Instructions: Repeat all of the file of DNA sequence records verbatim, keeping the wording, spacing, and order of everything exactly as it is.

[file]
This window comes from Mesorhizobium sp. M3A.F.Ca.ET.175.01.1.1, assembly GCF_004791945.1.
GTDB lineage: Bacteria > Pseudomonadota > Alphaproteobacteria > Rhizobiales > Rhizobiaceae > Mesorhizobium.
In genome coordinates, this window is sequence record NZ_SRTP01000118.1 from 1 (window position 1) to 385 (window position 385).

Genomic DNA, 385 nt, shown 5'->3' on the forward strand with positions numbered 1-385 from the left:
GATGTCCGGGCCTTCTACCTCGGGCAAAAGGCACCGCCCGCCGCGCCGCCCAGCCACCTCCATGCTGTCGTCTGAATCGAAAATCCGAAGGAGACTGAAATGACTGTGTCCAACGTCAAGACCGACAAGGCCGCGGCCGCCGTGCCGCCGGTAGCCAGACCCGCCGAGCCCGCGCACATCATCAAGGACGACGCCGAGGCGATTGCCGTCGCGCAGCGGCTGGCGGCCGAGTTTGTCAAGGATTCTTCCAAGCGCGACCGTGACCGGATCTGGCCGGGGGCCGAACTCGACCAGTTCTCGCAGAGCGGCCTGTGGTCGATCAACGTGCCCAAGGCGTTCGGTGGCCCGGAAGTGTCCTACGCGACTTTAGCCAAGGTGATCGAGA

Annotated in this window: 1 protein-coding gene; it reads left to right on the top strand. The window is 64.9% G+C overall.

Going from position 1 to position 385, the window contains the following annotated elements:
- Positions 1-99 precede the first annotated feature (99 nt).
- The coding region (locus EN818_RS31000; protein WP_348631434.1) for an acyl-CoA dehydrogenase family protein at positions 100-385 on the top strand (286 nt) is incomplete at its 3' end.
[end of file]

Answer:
This window comes from Mesorhizobium sp. M3A.F.Ca.ET.175.01.1.1, assembly GCF_004791945.1.
GTDB lineage: Bacteria > Pseudomonadota > Alphaproteobacteria > Rhizobiales > Rhizobiaceae > Mesorhizobium.
In genome coordinates, this window is sequence record NZ_SRTP01000118.1 from 1 (window position 1) to 385 (window position 385).

Genomic DNA, 385 nt, shown 5'->3' on the forward strand with positions numbered 1-385 from the left:
GATGTCCGGGCCTTCTACCTCGGGCAAAAGGCACCGCCCGCCGCGCCGCCCAGCCACCTCCATGCTGTCGTCTGAATCGAAAATCCGAAGGAGACTGAAATGACTGTGTCCAACGTCAAGACCGACAAGGCCGCGGCCGCCGTGCCGCCGGTAGCCAGACCCGCCGAGCCCGCGCACATCATCAAGGACGACGCCGAGGCGATTGCCGTCGCGCAGCGGCTGGCGGCCGAGTTTGTCAAGGATTCTTCCAAGCGCGACCGTGACCGGATCTGGCCGGGGGCCGAACTCGACCAGTTCTCGCAGAGCGGCCTGTGGTCGATCAACGTGCCCAAGGCGTTCGGTGGCCCGGAAGTGTCCTACGCGACTTTAGCCAAGGTGATCGAGA

Annotated in this window: 1 protein-coding gene; it reads left to right on the top strand. The window is 64.9% G+C overall.

Going from position 1 to position 385, the window contains the following annotated elements:
- Positions 1-99 precede the first annotated feature (99 nt).
- The coding region (locus EN818_RS31000; protein WP_348631434.1) for an acyl-CoA dehydrogenase family protein at positions 100-385 on the top strand (286 nt) is incomplete at its 3' end.